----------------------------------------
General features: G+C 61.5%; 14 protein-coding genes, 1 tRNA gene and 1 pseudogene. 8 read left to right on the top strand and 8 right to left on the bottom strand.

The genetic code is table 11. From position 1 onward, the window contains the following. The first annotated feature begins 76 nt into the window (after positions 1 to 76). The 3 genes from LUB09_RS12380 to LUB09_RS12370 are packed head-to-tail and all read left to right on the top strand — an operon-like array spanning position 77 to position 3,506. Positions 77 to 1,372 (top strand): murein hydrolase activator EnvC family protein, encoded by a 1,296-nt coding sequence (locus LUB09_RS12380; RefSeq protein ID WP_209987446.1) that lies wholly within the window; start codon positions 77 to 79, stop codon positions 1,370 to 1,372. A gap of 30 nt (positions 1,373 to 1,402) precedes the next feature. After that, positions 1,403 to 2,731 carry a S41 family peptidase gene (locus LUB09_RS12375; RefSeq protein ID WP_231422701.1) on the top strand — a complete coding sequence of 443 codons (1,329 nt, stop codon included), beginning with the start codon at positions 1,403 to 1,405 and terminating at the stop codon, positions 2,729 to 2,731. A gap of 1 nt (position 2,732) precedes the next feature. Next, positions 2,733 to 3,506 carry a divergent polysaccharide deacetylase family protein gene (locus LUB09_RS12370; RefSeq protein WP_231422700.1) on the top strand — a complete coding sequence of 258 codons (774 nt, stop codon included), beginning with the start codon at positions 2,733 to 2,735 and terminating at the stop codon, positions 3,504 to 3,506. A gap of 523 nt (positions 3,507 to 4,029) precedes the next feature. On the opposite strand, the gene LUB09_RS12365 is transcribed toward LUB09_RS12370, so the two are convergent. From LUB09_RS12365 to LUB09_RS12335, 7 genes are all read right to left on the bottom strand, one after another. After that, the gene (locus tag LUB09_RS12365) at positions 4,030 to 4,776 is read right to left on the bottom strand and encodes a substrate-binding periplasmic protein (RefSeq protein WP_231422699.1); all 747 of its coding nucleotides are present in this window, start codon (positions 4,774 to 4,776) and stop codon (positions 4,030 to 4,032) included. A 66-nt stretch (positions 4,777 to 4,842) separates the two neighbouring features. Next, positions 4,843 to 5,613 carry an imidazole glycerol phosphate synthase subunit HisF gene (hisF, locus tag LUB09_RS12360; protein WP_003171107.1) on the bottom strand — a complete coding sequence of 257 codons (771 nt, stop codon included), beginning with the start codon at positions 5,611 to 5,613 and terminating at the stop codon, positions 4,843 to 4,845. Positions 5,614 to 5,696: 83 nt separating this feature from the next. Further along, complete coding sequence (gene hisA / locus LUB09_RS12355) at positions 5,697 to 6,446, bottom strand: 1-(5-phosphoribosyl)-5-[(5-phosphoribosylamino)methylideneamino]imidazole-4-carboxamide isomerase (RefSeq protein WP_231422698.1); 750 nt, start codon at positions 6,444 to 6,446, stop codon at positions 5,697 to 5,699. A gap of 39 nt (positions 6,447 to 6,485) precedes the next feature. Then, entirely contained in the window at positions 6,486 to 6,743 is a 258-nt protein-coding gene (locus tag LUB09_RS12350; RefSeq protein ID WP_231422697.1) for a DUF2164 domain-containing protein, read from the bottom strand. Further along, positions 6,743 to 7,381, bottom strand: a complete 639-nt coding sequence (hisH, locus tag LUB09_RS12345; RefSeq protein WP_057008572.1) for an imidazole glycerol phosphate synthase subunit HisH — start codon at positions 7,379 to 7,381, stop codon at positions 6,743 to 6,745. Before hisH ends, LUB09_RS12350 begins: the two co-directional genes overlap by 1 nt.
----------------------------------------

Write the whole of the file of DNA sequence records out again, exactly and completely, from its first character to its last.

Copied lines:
General features: G+C 61.5%; 14 protein-coding genes, 1 tRNA gene and 1 pseudogene. 8 read left to right on the top strand and 8 right to left on the bottom strand.

The genetic code is table 11. From position 1 onward, the window contains the following. The first annotated feature begins 76 nt into the window (after positions 1 to 76). The 3 genes from LUB09_RS12380 to LUB09_RS12370 are packed head-to-tail and all read left to right on the top strand — an operon-like array spanning position 77 to position 3,506. Positions 77 to 1,372 (top strand): murein hydrolase activator EnvC family protein, encoded by a 1,296-nt coding sequence (locus LUB09_RS12380; RefSeq protein ID WP_209987446.1) that lies wholly within the window; start codon positions 77 to 79, stop codon positions 1,370 to 1,372. A gap of 30 nt (positions 1,373 to 1,402) precedes the next feature. After that, positions 1,403 to 2,731 carry a S41 family peptidase gene (locus LUB09_RS12375; RefSeq protein ID WP_231422701.1) on the top strand — a complete coding sequence of 443 codons (1,329 nt, stop codon included), beginning with the start codon at positions 1,403 to 1,405 and terminating at the stop codon, positions 2,729 to 2,731. A gap of 1 nt (position 2,732) precedes the next feature. Next, positions 2,733 to 3,506 carry a divergent polysaccharide deacetylase family protein gene (locus LUB09_RS12370; RefSeq protein WP_231422700.1) on the top strand — a complete coding sequence of 258 codons (774 nt, stop codon included), beginning with the start codon at positions 2,733 to 2,735 and terminating at the stop codon, positions 3,504 to 3,506. A gap of 523 nt (positions 3,507 to 4,029) precedes the next feature. On the opposite strand, the gene LUB09_RS12365 is transcribed toward LUB09_RS12370, so the two are convergent. From LUB09_RS12365 to LUB09_RS12335, 7 genes are all read right to left on the bottom strand, one after another. After that, the gene (locus tag LUB09_RS12365) at positions 4,030 to 4,776 is read right to left on the bottom strand and encodes a substrate-binding periplasmic protein (RefSeq protein WP_231422699.1); all 747 of its coding nucleotides are present in this window, start codon (positions 4,774 to 4,776) and stop codon (positions 4,030 to 4,032) included. A 66-nt stretch (positions 4,777 to 4,842) separates the two neighbouring features. Next, positions 4,843 to 5,613 carry an imidazole glycerol phosphate synthase subunit HisF gene (hisF, locus tag LUB09_RS12360; protein WP_003171107.1) on the bottom strand — a complete coding sequence of 257 codons (771 nt, stop codon included), beginning with the start codon at positions 5,611 to 5,613 and terminating at the stop codon, positions 4,843 to 4,845. Positions 5,614 to 5,696: 83 nt separating this feature from the next. Further along, complete coding sequence (gene hisA / locus LUB09_RS12355) at positions 5,697 to 6,446, bottom strand: 1-(5-phosphoribosyl)-5-[(5-phosphoribosylamino)methylideneamino]imidazole-4-carboxamide isomerase (RefSeq protein WP_231422698.1); 750 nt, start codon at positions 6,444 to 6,446, stop codon at positions 5,697 to 5,699. A gap of 39 nt (positions 6,447 to 6,485) precedes the next feature. Then, entirely contained in the window at positions 6,486 to 6,743 is a 258-nt protein-coding gene (locus tag LUB09_RS12350; RefSeq protein ID WP_231422697.1) for a DUF2164 domain-containing protein, read from the bottom strand. Further along, positions 6,743 to 7,381, bottom strand: a complete 639-nt coding sequence (hisH, locus tag LUB09_RS12345; RefSeq protein WP_057008572.1) for an imidazole glycerol phosphate synthase subunit HisH — start codon at positions 7,379 to 7,381, stop codon at positions 6,743 to 6,745. Before hisH ends, LUB09_RS12350 begins: the two co-directional genes overlap by 1 nt.